or peasant regions through new institutional forms.
Traditional and Modern Views on Pallava polity The conventional view
of Pallava polity is one in which brahmanical kingdoms are believed to have
been founded on the model of the north Indian kingdoms of the post-Gupta
period, imbibing northern Sanskritic elements; the Pallavas, being aliens to
the Tamil region, are hailed as innovators, who introduced northern elements
in the Tamil region and the Pandyas are believed to have adopted them in the
southern region.
    The recent historiography, however, suggests the evolution of a type of
polity in which the northern elements, particularly its regal forms had to be
adapted to different conditions, that is, to the specificity of the agrarian
context with its entrenched peasant regions. The Pallavas succeeded in
establishing such a polity by the ninth century AD. As illustrated by their
bilingual copper plate records (in Sanskrit and Tamil) and by their Puranic
temples, the Pallavas undoubtedly initiated a process of restructuring
economy and society through the institution of land grant to brahmins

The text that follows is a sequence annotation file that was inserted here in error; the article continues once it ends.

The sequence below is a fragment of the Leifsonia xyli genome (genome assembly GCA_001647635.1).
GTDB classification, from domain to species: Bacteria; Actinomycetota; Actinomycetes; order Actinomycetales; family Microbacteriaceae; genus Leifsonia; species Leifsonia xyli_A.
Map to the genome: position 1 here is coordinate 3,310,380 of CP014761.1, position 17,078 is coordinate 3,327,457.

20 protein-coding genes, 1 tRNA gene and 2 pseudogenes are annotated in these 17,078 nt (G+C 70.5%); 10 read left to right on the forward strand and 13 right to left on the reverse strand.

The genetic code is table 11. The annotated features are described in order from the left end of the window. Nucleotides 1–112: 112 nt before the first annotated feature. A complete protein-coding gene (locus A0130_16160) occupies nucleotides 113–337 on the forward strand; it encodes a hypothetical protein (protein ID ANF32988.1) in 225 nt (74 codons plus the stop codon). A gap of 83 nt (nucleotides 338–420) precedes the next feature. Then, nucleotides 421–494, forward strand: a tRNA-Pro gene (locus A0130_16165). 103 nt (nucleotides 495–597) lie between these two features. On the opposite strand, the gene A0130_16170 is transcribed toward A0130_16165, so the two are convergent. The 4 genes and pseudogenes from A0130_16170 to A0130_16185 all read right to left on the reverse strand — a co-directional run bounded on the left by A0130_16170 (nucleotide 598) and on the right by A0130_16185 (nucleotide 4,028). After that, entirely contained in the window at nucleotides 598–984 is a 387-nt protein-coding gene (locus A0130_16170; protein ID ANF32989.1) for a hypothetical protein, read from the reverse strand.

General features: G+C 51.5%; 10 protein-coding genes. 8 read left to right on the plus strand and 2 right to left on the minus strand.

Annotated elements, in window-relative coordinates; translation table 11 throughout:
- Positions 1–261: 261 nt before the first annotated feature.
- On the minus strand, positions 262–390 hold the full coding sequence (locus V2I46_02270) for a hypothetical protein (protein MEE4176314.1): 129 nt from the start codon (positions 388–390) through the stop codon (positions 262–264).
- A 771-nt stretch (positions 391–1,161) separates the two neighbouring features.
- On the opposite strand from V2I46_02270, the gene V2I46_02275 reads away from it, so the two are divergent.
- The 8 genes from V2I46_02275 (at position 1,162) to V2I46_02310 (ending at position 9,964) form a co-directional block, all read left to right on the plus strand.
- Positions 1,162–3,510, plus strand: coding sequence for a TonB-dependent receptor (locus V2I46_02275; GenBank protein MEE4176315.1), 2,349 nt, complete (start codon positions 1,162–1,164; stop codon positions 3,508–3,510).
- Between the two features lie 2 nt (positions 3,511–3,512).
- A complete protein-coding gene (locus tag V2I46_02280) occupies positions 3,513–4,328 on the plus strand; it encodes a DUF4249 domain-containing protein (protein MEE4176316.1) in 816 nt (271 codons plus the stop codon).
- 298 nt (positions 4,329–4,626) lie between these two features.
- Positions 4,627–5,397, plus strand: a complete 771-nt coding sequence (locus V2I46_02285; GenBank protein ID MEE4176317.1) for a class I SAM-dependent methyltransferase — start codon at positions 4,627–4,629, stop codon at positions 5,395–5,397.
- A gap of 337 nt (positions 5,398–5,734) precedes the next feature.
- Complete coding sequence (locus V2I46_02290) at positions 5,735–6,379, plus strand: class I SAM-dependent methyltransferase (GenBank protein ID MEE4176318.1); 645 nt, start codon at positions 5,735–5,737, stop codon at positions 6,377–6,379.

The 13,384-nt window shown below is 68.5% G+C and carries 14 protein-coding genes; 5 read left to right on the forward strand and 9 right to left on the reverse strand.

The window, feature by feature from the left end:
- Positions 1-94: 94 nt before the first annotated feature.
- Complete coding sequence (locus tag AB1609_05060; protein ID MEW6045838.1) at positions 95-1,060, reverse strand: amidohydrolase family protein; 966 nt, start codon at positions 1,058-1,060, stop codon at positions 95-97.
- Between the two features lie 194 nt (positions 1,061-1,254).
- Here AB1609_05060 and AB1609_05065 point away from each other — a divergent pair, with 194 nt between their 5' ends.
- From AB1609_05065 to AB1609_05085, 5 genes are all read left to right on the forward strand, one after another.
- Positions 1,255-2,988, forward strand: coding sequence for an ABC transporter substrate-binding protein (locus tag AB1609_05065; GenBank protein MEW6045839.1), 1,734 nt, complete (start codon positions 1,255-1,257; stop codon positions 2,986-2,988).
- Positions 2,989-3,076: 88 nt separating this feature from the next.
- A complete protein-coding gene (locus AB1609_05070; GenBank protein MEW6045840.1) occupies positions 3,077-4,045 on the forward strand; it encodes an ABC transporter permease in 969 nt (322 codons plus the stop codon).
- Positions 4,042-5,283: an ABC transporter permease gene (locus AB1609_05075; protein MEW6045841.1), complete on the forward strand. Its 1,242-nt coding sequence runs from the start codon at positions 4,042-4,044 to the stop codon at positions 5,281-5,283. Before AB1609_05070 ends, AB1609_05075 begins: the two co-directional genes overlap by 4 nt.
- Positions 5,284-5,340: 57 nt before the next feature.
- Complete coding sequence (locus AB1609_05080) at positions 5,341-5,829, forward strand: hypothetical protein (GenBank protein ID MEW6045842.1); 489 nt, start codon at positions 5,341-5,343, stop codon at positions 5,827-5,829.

(brahmadeya) and temples. Of great significance, therefore, is the evolution
of the typical dravida style of architecture and the use of permanent materials
like stone in the Pallava rock-cut and structural temples, which established
the dominance of the Puranic religions of Vaishnavism and Saivism. This
was in keeping with their Puranic cosmological world view, the ideology
which legitimised their power.
Epigraphic Evidence Gupta epigraphs may broadly be divided into two
groups: firstly, those incised for private individuals, and secondly, those
engraved on behalf of the ruling king.
Private Records They usually recorded donations in favour of religious
establishments or installation of images for worship. Such documents
sometimes mentioned the ruling king and occasionally described his
achievements. It should, however,    be remembered that as these records were